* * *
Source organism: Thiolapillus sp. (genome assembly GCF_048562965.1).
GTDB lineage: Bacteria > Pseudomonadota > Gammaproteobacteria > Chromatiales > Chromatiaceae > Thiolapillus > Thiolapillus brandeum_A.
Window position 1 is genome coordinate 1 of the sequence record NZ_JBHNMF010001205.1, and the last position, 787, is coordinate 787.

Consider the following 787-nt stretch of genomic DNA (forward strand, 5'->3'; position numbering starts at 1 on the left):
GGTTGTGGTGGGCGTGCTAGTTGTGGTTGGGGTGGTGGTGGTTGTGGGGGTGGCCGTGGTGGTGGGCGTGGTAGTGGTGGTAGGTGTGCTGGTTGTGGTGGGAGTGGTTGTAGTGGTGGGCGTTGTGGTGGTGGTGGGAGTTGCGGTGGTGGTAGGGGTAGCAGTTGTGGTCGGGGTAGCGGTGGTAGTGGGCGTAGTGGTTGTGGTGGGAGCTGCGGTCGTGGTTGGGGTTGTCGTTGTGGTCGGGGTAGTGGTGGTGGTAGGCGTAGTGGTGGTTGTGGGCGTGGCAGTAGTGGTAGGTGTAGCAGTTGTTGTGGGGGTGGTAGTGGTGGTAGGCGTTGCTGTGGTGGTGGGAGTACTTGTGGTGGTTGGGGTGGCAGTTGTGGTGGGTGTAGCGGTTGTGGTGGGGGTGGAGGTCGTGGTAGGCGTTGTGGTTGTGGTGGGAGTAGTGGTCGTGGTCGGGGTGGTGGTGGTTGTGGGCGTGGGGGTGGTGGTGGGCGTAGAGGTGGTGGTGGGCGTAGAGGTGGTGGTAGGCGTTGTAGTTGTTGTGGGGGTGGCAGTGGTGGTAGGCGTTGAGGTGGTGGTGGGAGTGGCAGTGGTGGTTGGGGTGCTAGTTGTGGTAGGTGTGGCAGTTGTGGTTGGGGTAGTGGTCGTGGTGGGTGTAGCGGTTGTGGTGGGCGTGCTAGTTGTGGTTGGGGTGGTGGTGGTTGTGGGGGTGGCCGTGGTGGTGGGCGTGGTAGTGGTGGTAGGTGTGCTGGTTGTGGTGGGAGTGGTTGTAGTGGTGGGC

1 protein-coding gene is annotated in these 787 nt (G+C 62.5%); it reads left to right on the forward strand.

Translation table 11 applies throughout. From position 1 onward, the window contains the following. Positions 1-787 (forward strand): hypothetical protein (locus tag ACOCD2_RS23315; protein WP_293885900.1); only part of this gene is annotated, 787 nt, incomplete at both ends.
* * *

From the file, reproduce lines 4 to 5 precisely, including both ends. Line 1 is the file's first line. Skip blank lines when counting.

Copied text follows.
Consider the following 787-nt stretch of genomic DNA (forward strand, 5'->3'; position numbering starts at 1 on the left):
GGTTGTGGTGGGCGTGCTAGTTGTGGTTGGGGTGGTGGTGGTTGTGGGGGTGGCCGTGGTGGTGGGCGTGGTAGTGGTGGTAGGTGTGCTGGTTGTGGTGGGAGTGGTTGTAGTGGTGGGCGTTGTGGTGGTGGTGGGAGTTGCGGTGGTGGTAGGGGTAGCAGTTGTGGTCGGGGTAGCGGTGGTAGTGGGCGTAGTGGTTGTGGTGGGAGCTGCGGTCGTGGTTGGGGTTGTCGTTGTGGTCGGGGTAGTGGTGGTGGTAGGCGTAGTGGTGGTTGTGGGCGTGGCAGTAGTGGTAGGTGTAGCAGTTGTTGTGGGGGTGGTAGTGGTGGTAGGCGTTGCTGTGGTGGTGGGAGTACTTGTGGTGGTTGGGGTGGCAGTTGTGGTGGGTGTAGCGGTTGTGGTGGGGGTGGAGGTCGTGGTAGGCGTTGTGGTTGTGGTGGGAGTAGTGGTCGTGGTCGGGGTGGTGGTGGTTGTGGGCGTGGGGGTGGTGGTGGGCGTAGAGGTGGTGGTGGGCGTAGAGGTGGTGGTAGGCGTTGTAGTTGTTGTGGGGGTGGCAGTGGTGGTAGGCGTTGAGGTGGTGGTGGGAGTGGCAGTGGTGGTTGGGGTGCTAGTTGTGGTAGGTGTGGCAGTTGTGGTTGGGGTAGTGGTCGTGGTGGGTGTAGCGGTTGTGGTGGGCGTGCTAGTTGTGGTTGGGGTGGTGGTGGTTGTGGGGGTGGCCGTGGTGGTGGGCGTGGTAGTGGTGGTAGGTGTGCTGGTTGTGGTGGGAGTGGTTGTAGTGGTGGGC